Eric Boullier has admitted Nico Hulkenberg is Lotus' "choice" successor for the Ferrari-bound Kimi Raikkonen.
Raikkonen recently said he decided to leave the Enstone based team only for financial reasons.
Lotus has been sweating on a deal with a group of private investors originally called 'Infinity Racing', who in June committed to buying 35 per cent of the team.
But team boss Boullier admitted as recently as at the weekend in Japan that the deal is still not sealed.
In the meantime, Infinity has changed its name to Quantum, to avoid confusion with Infiniti, the luxury Nissan brand that is Red Bull's title sponsor.
"We want to now close this Infinity partner story because this should give us the ability to at least be secure and move us on to the next step," said Boullier.
An obvious 'next step' is the identity of Raikkonen's successor.
The clear frontrunner is German Hulkenberg, who was also considered by Ferrari and McLaren for 2014, and remains in the running either to return to Force India or stay at Sauber.
But if the 'Quantum' deal falls over, Boullier may have to go down the path of a pay-driver, even if the Frenchman admits "This is not the way to go".
Boullier hinted at Suzuka that he is also in talks with a sponsor, as well as engine supplier Renault, who could deepen their relationship with Lotus in 2014 and beyond.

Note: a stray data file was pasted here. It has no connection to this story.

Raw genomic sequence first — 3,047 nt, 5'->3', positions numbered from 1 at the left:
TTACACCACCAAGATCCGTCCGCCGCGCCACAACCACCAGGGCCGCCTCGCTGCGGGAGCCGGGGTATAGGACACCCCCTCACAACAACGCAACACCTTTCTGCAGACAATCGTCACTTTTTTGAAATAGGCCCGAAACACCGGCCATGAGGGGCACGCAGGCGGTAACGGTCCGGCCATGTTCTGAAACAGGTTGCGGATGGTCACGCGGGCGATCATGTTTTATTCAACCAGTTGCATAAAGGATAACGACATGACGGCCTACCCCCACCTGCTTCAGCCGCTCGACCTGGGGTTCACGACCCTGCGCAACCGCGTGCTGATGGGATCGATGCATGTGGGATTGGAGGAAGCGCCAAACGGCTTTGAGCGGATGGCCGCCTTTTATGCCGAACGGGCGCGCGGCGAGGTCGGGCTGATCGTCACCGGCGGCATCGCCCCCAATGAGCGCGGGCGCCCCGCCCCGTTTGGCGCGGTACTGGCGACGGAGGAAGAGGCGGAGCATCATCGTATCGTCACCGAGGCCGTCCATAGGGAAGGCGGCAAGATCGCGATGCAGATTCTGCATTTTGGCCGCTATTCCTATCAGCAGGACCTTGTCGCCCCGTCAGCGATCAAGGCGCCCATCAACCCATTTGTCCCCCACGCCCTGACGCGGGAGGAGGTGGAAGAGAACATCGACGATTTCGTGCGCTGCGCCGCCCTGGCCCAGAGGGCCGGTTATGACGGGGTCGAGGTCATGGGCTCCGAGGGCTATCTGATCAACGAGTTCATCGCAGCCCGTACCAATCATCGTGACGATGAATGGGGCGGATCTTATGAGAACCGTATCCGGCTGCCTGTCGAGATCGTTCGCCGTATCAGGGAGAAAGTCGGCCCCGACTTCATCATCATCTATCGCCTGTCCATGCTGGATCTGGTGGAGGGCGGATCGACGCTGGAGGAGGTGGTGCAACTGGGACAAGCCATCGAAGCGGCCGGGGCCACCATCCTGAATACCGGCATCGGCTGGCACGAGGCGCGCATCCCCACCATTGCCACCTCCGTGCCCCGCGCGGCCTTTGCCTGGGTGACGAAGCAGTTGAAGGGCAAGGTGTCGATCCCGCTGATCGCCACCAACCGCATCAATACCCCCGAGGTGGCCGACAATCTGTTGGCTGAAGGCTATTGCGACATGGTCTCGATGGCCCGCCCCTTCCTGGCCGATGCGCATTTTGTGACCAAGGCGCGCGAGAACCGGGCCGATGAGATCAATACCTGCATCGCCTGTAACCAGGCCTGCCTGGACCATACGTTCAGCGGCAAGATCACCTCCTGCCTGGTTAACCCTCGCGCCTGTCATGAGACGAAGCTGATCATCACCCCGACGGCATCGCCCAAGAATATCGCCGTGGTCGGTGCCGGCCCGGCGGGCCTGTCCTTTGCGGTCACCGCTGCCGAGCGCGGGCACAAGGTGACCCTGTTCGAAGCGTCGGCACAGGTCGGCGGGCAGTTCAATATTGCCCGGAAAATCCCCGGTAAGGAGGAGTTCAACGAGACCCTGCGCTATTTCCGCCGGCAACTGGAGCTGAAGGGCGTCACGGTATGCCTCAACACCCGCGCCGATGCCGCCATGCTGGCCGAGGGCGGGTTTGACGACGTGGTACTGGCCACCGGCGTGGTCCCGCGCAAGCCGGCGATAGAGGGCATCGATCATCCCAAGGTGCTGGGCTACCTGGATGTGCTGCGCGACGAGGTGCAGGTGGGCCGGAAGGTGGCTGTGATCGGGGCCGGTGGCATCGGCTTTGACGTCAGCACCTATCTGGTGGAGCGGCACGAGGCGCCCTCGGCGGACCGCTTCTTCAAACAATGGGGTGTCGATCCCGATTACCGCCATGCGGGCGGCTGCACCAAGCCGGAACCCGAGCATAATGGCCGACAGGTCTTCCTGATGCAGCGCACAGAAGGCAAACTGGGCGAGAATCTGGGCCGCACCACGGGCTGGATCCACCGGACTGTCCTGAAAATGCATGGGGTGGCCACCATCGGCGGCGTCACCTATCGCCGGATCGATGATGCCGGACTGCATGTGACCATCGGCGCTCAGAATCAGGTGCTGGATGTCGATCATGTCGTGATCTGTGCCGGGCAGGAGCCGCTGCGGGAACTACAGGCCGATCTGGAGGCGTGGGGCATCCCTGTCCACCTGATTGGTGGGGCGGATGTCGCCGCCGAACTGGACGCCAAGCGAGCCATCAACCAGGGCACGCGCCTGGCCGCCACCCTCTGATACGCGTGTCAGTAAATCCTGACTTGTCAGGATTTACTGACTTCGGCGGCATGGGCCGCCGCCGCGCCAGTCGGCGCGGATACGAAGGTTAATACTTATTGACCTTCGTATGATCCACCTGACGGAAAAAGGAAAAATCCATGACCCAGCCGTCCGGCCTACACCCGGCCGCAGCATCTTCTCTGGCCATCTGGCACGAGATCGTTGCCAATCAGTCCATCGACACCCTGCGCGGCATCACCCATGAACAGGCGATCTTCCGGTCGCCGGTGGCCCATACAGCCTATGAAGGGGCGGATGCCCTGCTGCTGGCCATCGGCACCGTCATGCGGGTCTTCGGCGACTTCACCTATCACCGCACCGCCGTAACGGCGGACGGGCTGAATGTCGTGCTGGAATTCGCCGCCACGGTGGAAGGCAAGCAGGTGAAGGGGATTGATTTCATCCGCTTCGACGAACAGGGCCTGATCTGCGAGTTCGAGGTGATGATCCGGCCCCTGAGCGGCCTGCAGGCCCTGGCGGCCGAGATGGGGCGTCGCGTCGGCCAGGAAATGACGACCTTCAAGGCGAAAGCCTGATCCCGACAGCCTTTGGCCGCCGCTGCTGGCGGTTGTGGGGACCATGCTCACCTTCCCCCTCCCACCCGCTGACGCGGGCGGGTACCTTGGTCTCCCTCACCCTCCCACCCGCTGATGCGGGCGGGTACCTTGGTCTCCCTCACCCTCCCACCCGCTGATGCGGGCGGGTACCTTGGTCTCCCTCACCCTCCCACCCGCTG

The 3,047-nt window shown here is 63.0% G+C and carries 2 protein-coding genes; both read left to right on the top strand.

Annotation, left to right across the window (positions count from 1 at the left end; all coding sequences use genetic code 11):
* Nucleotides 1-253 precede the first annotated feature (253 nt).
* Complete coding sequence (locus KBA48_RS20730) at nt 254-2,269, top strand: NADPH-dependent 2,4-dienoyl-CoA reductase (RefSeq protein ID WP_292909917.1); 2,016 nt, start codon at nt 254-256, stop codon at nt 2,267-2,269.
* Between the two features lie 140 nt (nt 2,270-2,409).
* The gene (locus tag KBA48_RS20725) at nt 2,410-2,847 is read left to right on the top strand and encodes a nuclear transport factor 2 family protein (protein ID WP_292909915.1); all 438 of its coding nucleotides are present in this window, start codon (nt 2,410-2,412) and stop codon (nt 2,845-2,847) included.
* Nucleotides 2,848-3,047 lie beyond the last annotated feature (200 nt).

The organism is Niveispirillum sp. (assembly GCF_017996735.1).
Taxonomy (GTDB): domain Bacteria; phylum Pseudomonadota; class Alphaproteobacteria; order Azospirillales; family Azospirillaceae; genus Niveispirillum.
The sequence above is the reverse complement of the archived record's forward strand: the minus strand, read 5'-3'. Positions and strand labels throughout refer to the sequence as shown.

If all the pieces fit together, Hulkenberg will surely be signed.
"Since he has been talking to us he has been doing a good job," said Boullier.
"I would love to (sign him)," he is quoted by Sporting Life. "He (Hulkenberg) is our choice."
Brawn issues clear Mercedes quit threat
Ross Brawn has threatened to leave Mercedes if he is not assured his job as team boss is safe.
After denying he has already decided to quit, but confirmed talks are taking place, Brawn made clear on Sunday he will only stay beyond 2013 if Mercedes agrees he will have a clear role at the very top of the Brackley based team.
"I think we need a very clear definition of who is in charge and obviously I need the motivation to carry on," the 58-year-old Briton said at Suzuka.
"Any successful F1 team has to have a senior reference and that's the big question. We need to make sure if I'm to remain here that I'm the reference," Brawn told the British broadcaster Sky.
Amid rumours Brawn could be looking in McLaren and Honda's direction, he also left the door open to switching teams.